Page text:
'He was a man of nature': How Sheikh Zayed inspired Bulgari's new high jewellery collection
Designed by Sheikha Fatima bint Hazza, the Jannah collection is a tribute to the Founding Father of the UAE, with a central motif that pays homage to Sheikh Zayed Grand Mosque
The most important piece of jewellery that Sheikha Fatima bint Hazza owns was a gift from her grandfather, Sheikh Zayed, the Founding Father. A traditional Emirati headpiece made from gold, the design is clearly echoed in Jannah, a high jewellery collection that Sheikha Fatima has crafted in collaboration with Bulgari.
I spent most of my childhood with baba Zayed listening to tales of sacrifice, willpower and aspiration
Sheikha Fatima bint Hazza
Jannah pays tribute to Sheikh Zayed in myriad ways. “I spent most of my childhood with baba Zayed listening to tales of sacrifice, willpower and aspiration. He taught me that we have achieved so much today, only because we dared to dream yesterday. He instilled in me a love of the UAE and a determination to raise the UAE name high always,” Sheikha Fatima tells The National.
It is this ethos that has continued to drive the UAE royal – who is an accomplished equestrian, a firm proponent of women in sports in the UAE and internationally, an author of 200 children’s books, a patron of the arts and founder of the Fatima bint Hazza Cultural Foundation.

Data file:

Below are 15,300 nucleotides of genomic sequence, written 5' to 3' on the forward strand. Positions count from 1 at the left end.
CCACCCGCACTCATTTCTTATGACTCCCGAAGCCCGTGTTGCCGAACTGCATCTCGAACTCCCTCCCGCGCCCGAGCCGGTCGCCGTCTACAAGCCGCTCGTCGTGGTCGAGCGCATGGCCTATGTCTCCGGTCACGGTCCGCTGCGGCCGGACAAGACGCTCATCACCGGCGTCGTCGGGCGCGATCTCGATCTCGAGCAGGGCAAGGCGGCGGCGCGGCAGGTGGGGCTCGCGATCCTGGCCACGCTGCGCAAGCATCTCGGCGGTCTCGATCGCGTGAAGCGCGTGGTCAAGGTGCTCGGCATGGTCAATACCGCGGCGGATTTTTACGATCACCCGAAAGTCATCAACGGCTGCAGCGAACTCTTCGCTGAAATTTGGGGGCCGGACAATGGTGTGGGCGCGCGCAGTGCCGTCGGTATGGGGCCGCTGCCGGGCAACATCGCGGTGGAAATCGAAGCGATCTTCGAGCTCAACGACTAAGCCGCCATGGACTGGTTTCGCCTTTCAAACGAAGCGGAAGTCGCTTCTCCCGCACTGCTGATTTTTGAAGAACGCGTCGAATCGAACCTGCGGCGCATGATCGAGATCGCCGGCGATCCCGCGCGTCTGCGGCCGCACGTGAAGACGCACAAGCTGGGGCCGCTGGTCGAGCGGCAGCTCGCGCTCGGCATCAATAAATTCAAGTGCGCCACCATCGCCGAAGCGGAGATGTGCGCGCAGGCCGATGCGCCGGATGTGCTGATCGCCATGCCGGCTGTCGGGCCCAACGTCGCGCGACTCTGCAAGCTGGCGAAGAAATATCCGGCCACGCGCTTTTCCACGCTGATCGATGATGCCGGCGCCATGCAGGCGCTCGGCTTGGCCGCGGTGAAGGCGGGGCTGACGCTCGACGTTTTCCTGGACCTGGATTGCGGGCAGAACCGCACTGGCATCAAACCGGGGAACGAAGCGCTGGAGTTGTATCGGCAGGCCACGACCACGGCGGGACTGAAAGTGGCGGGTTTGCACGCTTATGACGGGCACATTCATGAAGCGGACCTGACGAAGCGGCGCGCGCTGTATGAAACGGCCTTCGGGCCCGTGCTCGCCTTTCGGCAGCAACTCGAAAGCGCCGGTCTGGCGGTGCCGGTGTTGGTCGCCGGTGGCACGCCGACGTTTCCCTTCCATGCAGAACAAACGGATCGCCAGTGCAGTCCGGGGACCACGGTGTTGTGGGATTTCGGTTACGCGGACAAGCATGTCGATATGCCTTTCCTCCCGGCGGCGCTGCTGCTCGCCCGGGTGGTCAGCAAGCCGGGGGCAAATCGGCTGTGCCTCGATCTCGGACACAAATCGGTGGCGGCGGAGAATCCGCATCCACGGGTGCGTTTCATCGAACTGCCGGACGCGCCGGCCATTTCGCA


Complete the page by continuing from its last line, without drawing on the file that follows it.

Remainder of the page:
“I always felt that my love for baba Zayed inspired me to continue and dream bigger. Baba Zayed contributed to peacemaking in the world, and I take it upon my shoulders to continue in his footsteps.”
Accordingly, the central motif uniting the designs in Jannah is a five-petalled flower that will be familiar to anyone who has been to Sheikh Zayed Grand Mosque in Abu Dhabi. “If you take a visit to Sheikh Zayed Grand Mosque, the monument in his name standing tall for openness and tolerance, you will find art on the wall,” Sheikha Fatima explains.
“I chose the five-petal flower to symbolise baba Zayed in every jewellery piece, to tell the UAE story in every design, and to embody the UAE’s openness to all cultures through art. Bulgari approached me because they were interested in my vision – the voice of the UAE in a global context. These jewellery pieces carry UAE heritage, culture and aspiration all around the world; creating dialogues between civilisations, bridging nations.”
Sheikha Fatima spent two years working closely with Bulgari’s creative director of high jewellery, Lucia Silvestri, who comments: “There are a lot of similarities between Italian and Middle Eastern women. The warmth, generous hospitality and sense of humour. Whether I’m in Italy or the Middle East, I feel at home.”
The two like-minded women individually sourced and selected the perfect gems for each piece, starting with a striking sautoir intended for Sheikha Fatima’s grandmother. At the heart of the necklace sits a single cushion-cut Colombian emerald weighing 13.38 carats, with the name Zayed engraved in Arabic on the back of the pendant.